This column is part of a Friday Forum on athletics. Read the next column here.
The football team fought hard in Cambridge last week. They battled every play and never gave up. True, the final score didn’t end up the way any Yalie would have hoped, but I went home to family and turkey and a comfortable bed telling the tale of an incredible football game.
It was the best game of college football I’ve seen in a long time. And I watch a lot of college football. I do realize that I’m biased because I had a lot invested in this year’s game. It was my last chance to have a victory over Harvard before I graduated, and I consider a lot of the members of the team my friends. But that meant that, after enduring the arrogance of numerous Harvard students claiming superiority, I just really wanted a win to rub in their faces. I didn’t get that from this year’s game, but something else did happen in that stadium on Saturday.
A Harvard player intercepted the ball and ran 90 yards to put Yale behind 24-7 at the end of the third quarter. At any other Yale football game in my memory, this is the point at which cold hands and calls for naps start being too much to ignore. In other words, the stadium clears out. But not at this game. After Yale had gone down 17 points, something incredible happened. Yalies started chanting: “I believe that we will win. I believe that we will win.” Jumping up and down, signs raised, Yalies united behind our team. We believed in Varga, Randall, Little and Cook. We believed in our offense, our defense, the first string and second.
So we stayed. And then our boys put on a show. They rallied back to tie the game 24-24 with a little under four minutes left in the fourth. In those minutes, during the comeback, I have never felt more a part of Yale, the communal Yale, not my student groups, not my college or my year but the whole thing: Yale. I’m sure there are many Yalies who were at that game who would agree with me and I implore them to linger on that moment. Because we should make moments like that happen more often.
Athletics provides opportunities, unlike many others, to unite students across classes, colleges and social groups. Andrew Sobotka ’15 and Hal Libby ’15 began a crusade to increase attendance at Yale Athletics when they founded the Whaling Crew in 2011. They have organized tailgates, sign painting parties for College GameDay and even buses to far-away games. Last weekend was a triumph for the Whaling Crew. The Whaling Crew philosophy might actually be taking hold. You can cheer for a hockey player or a women’s volleyball player (Shout-out: Ivy Champs five-years running!) without knowing them because you’re cheering for Yale. Come out to games, stay till the end, cheer on your teams. Who knows whether there might be another moment like I experienced up in Cambridge at the next hockey or basketball game.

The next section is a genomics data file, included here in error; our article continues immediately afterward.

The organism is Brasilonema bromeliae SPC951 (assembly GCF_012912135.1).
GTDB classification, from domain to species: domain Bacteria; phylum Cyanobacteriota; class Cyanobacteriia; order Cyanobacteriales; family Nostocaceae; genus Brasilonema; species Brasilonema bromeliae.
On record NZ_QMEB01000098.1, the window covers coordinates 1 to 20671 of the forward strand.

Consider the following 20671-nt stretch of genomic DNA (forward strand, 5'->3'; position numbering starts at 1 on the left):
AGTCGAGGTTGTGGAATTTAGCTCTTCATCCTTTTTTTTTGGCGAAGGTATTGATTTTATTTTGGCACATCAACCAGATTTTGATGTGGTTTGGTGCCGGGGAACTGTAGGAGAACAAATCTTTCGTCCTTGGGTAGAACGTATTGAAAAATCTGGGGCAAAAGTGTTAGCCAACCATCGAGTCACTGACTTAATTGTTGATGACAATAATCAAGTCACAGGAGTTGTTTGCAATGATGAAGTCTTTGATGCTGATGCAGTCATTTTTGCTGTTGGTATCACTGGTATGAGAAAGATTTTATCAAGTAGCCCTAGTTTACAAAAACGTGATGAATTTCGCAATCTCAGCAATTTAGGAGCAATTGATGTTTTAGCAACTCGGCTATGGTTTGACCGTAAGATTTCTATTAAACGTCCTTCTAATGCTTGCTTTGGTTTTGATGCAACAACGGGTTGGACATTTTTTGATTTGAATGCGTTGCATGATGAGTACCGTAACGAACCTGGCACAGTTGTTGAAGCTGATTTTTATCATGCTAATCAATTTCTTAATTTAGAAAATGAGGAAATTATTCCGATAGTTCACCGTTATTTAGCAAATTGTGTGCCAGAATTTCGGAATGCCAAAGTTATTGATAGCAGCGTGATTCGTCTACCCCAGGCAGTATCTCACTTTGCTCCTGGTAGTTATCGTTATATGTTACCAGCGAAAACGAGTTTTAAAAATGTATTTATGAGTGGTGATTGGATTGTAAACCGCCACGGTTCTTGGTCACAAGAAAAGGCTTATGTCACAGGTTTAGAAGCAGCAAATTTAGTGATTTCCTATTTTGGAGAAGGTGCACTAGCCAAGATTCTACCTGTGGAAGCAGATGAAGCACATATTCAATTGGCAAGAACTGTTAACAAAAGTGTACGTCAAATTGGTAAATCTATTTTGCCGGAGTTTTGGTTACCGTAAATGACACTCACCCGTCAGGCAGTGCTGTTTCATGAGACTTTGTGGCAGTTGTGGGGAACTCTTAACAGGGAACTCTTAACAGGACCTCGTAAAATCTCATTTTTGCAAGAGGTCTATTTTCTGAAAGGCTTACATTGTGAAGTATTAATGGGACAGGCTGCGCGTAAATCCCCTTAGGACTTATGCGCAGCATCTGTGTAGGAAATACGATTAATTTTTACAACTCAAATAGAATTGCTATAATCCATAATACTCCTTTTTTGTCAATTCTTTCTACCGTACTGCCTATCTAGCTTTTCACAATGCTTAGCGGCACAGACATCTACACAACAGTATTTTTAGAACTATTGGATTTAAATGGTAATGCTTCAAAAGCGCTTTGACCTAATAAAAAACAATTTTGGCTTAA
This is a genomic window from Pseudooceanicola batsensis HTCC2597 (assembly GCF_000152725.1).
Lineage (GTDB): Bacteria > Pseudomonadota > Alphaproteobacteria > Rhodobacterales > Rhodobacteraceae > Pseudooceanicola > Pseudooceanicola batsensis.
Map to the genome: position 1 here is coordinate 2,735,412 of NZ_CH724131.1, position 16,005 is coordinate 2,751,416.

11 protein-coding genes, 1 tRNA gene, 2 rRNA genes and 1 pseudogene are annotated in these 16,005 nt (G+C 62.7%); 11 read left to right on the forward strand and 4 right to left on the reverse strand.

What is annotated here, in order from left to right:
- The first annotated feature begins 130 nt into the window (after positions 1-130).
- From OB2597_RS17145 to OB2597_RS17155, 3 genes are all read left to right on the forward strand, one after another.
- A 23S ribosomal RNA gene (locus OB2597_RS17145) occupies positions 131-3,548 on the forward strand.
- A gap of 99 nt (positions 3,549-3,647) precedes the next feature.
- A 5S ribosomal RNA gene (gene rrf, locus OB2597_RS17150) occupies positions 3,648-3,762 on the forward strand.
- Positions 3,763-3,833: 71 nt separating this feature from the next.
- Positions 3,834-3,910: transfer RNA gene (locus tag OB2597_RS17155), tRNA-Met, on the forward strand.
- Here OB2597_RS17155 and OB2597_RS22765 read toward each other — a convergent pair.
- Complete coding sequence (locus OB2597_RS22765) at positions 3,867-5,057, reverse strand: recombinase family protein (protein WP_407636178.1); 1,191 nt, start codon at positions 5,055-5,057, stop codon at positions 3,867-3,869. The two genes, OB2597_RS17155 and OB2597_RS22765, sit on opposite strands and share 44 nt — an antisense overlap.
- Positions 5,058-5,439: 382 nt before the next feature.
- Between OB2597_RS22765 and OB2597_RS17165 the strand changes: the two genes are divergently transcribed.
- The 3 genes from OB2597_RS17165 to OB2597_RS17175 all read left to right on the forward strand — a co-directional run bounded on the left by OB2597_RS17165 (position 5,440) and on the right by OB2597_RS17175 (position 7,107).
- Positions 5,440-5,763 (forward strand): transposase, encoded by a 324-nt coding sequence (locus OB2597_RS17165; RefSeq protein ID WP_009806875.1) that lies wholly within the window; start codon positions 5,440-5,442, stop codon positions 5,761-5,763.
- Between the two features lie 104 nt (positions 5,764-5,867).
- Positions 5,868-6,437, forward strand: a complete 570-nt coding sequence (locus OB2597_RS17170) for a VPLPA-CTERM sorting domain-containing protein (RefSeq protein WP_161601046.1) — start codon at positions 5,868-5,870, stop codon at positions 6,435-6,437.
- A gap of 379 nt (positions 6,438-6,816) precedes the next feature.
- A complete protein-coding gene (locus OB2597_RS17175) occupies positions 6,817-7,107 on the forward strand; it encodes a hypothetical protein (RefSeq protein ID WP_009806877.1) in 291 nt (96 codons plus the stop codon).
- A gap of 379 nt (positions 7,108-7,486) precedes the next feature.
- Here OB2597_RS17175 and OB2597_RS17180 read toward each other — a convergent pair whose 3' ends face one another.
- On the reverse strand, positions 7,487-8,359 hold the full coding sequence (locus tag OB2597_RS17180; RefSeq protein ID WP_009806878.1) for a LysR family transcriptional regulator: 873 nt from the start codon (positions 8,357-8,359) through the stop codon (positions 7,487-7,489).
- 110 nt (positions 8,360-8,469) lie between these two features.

One op-ed will likely not increase attendance across Yale sporting events in any noticeable capacity (although I hope it does!). But since I have this podium, I implore you to do one more thing: Congratulate your football team. Whether you know them or not, when you see a guy in those awesome camouflage Yale hats from the Army game or any other football gear, go congratulate them on a great season. Because they fought. By congratulating them, you are showing them that you believed. You believed enough to wait in enormously long lines at Ray Tompkins before The Game. You believed that they had a shot to win but you also believed in the abstract Yale that they represented. Even down 17 points in the third quarter. And even when leaving the stadium, passing the disappointed team returning back to the locker room with the scoreboard not in our favor, you believed enough to sing the fight song: “Bulldogs, bulldogs, bow wow wow!” It was an incredible gesture of support for our team, one that made me proud to be a Yalie, and one that motivated me to write an op-ed in the first place.
It is a sentiment I hope to see many more times while still on this campus. So if you felt that belief at any point last weekend, go out and support your athletes again. Because they get up for early morning lifts, they miss parties and they show up and fight to the end of every game, not just Harvard-Yale. They believe in Yale. And so should we.
Samantha Pillsbury is a senior in Calhoun College. Contact her at firstname.lastname@example.org.